The District 200 Board of Education last week approved a 1.5-percent salary increase for Supt. Attila Weninger for the upcoming school year.

The board voted 6-1 for the salary bump. Sharon Patchak-Layman voted against the increase. Next fall, Weninger will enter the final year of a three-year contract. The former Lyons Township High School administrator received a 4-percent pay hike last year, an $8,000 increase to his $200,000 salary. Patchak-Layman also voted against that increase, as did new board President Dietra Millard, who supported the 1.5-percent bump this time around.

The board was considering a pay increase this year and had until July 1 to approve one, said board member Jacques Conway. Weninger had suggested the 1.5-percent increase. In a letter to the board dated April 25, Weninger noted the downturn in the economy and the board’s efforts to contain costs and increase revenues as reasons for suggesting a smaller increase.

“Mindful of my responsibility to set a clear, compelling and visible example to the school community and community at large about the district’s current economic realities, the following recommendation, I believe, represents responsible fiscal judgment and leadership at the highest level,” he stated in the letter.

Conway said he agreed with the superintendent’s recommendation.

“I thought it was a good step financially. I think it was in the best interest for us financially. For me, it’s not an indication of how well he has or hasn’t done his job. The 1.5 percent is where we are in our financial situation.”

The increase was approved last Thursday prior to the new board being seated. Conway said members of the retiring board agreed that they should make a decision on Weninger’s pay increase and allow the new board to decide on whether to extend his contract. Conway maintained that since the retiring board had completed his evaluation, they should decide on the increase.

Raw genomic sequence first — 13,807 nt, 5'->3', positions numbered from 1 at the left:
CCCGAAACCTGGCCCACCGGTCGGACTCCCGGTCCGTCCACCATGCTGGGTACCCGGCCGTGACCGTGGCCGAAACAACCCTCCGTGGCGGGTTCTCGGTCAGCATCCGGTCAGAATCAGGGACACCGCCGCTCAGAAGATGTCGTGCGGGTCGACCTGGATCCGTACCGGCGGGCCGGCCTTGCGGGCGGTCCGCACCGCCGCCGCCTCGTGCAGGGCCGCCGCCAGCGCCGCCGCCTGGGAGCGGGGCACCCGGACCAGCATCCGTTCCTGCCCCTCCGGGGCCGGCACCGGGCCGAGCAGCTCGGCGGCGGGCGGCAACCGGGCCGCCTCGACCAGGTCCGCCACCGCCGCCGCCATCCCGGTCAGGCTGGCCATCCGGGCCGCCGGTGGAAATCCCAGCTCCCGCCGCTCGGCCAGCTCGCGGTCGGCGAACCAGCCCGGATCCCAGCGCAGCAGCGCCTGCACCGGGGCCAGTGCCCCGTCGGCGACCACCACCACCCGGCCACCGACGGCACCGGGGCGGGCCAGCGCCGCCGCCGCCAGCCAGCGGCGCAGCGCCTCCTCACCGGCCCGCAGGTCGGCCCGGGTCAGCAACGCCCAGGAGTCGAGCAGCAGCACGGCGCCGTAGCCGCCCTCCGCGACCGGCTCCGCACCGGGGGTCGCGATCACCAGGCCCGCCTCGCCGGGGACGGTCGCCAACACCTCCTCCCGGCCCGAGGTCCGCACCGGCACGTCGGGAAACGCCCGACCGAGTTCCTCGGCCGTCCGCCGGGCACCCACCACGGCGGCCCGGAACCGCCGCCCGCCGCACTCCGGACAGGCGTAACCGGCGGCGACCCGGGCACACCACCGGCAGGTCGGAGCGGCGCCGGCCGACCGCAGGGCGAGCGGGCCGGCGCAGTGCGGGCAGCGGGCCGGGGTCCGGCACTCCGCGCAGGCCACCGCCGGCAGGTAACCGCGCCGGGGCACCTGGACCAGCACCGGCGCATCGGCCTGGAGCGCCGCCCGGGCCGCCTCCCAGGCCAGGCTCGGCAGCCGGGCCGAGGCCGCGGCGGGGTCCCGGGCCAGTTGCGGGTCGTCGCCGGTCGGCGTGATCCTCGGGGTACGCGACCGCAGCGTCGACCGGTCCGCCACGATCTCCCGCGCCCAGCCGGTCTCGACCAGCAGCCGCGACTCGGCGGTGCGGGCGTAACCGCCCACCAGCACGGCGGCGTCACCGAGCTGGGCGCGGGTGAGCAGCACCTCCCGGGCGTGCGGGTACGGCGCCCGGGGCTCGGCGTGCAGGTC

The 1.5 percent figure, Conway noted, was the same as the recently settled Buildings & Grounds Department contract.

“It’s only fitting that the superintendent is in line with what we gave B&G,” he said, adding that the next bargaining units up for new contracts are the building’s security staff and clerical personnel.

During last week’s vote, some members explained their decision.

“The amount that was recommended, the one and a half percent, I don’t agree with that,” said Patchak-Layman. “I think the compensation should have some relationship to job performance, and I don’t believe that additional compensation at this point matches my feelings about the job performance this year of the superintendent.”

Patchak-Layman has argued previously that the superintendent should be evaluated yearly on whether his goals for the school year have been met. Among her other criticisms of Weninger was his student achievement plan from fall 2007.

John Allen, however, countered, saying that based on Weninger’s job performance this year, the increase should be higher.

“I think you’ve done a good job this year,” he said.

Ralph Lee echoed Allen’s statement in supporting the increase. Weninger and Allen last year coordinated the board’s series of discussions on race and the achievement gap at OPRF. One of Weninger’s first moves upon his hiring was reorganizing the offices of the discipline deans and counselors. They now work in the same space and more closely on their student caseloads. Janel Bishop, OPRF assistant principal for student health and safety, during a first-semester discipline report to the board in March, noted the positive impact that’s had in helping more students with discipline

Weninger was hired in 2007 from Lyons Township High School, where he served as human resources director and previously as director of curriculum.


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